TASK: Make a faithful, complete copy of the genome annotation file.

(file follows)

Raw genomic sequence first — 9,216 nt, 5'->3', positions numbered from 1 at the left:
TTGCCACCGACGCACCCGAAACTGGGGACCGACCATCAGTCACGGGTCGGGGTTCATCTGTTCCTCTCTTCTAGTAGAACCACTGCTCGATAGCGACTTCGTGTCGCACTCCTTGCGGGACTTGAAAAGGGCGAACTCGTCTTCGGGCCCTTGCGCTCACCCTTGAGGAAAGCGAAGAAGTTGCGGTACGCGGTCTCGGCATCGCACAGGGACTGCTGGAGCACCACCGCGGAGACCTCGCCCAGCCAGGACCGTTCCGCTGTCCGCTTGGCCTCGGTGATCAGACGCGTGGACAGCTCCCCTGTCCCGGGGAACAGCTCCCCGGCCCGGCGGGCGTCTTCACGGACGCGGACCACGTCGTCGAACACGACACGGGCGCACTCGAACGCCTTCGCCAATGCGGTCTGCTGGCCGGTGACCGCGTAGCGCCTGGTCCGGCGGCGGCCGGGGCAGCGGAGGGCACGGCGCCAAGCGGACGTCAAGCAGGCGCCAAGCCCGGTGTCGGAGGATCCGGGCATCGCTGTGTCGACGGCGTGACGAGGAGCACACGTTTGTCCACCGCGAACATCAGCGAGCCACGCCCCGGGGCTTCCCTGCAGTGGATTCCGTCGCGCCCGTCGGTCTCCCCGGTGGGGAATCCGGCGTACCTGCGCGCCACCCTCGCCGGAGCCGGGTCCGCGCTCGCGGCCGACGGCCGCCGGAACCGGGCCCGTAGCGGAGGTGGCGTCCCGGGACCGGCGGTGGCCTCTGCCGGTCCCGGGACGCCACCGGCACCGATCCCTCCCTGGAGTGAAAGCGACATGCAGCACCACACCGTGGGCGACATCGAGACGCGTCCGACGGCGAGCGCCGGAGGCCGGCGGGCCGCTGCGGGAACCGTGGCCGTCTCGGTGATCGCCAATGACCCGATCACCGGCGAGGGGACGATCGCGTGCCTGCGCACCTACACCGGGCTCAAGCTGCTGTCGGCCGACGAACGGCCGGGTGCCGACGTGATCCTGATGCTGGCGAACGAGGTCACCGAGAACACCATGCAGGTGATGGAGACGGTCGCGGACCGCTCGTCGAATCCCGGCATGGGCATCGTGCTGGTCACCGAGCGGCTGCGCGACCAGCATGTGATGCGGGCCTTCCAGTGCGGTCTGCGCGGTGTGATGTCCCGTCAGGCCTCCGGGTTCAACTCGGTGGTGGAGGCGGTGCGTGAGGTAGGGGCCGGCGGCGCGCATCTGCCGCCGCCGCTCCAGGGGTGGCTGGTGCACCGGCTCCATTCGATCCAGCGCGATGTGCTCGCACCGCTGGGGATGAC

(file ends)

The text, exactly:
Raw genomic sequence first — 9,216 nt, 5'->3', positions numbered from 1 at the left:
TTGCCACCGACGCACCCGAAACTGGGGACCGACCATCAGTCACGGGTCGGGGTTCATCTGTTCCTCTCTTCTAGTAGAACCACTGCTCGATAGCGACTTCGTGTCGCACTCCTTGCGGGACTTGAAAAGGGCGAACTCGTCTTCGGGCCCTTGCGCTCACCCTTGAGGAAAGCGAAGAAGTTGCGGTACGCGGTCTCGGCATCGCACAGGGACTGCTGGAGCACCACCGCGGAGACCTCGCCCAGCCAGGACCGTTCCGCTGTCCGCTTGGCCTCGGTGATCAGACGCGTGGACAGCTCCCCTGTCCCGGGGAACAGCTCCCCGGCCCGGCGGGCGTCTTCACGGACGCGGACCACGTCGTCGAACACGACACGGGCGCACTCGAACGCCTTCGCCAATGCGGTCTGCTGGCCGGTGACCGCGTAGCGCCTGGTCCGGCGGCGGCCGGGGCAGCGGAGGGCACGGCGCCAAGCGGACGTCAAGCAGGCGCCAAGCCCGGTGTCGGAGGATCCGGGCATCGCTGTGTCGACGGCGTGACGAGGAGCACACGTTTGTCCACCGCGAACATCAGCGAGCCACGCCCCGGGGCTTCCCTGCAGTGGATTCCGTCGCGCCCGTCGGTCTCCCCGGTGGGGAATCCGGCGTACCTGCGCGCCACCCTCGCCGGAGCCGGGTCCGCGCTCGCGGCCGACGGCCGCCGGAACCGGGCCCGTAGCGGAGGTGGCGTCCCGGGACCGGCGGTGGCCTCTGCCGGTCCCGGGACGCCACCGGCACCGATCCCTCCCTGGAGTGAAAGCGACATGCAGCACCACACCGTGGGCGACATCGAGACGCGTCCGACGGCGAGCGCCGGAGGCCGGCGGGCCGCTGCGGGAACCGTGGCCGTCTCGGTGATCGCCAATGACCCGATCACCGGCGAGGGGACGATCGCGTGCCTGCGCACCTACACCGGGCTCAAGCTGCTGTCGGCCGACGAACGGCCGGGTGCCGACGTGATCCTGATGCTGGCGAACGAGGTCACCGAGAACACCATGCAGGTGATGGAGACGGTCGCGGACCGCTCGTCGAATCCCGGCATGGGCATCGTGCTGGTCACCGAGCGGCTGCGCGACCAGCATGTGATGCGGGCCTTCCAGTGCGGTCTGCGCGGTGTGATGTCCCGTCAGGCCTCCGGGTTCAACTCGGTGGTGGAGGCGGTGCGTGAGGTAGGGGCCGGCGGCGCGCATCTGCCGCCGCCGCTCCAGGGGTGGCTGGTGCACCGGCTCCATTCGATCCAGCGCGATGTGCTCGCACCGCTGGGGATGAC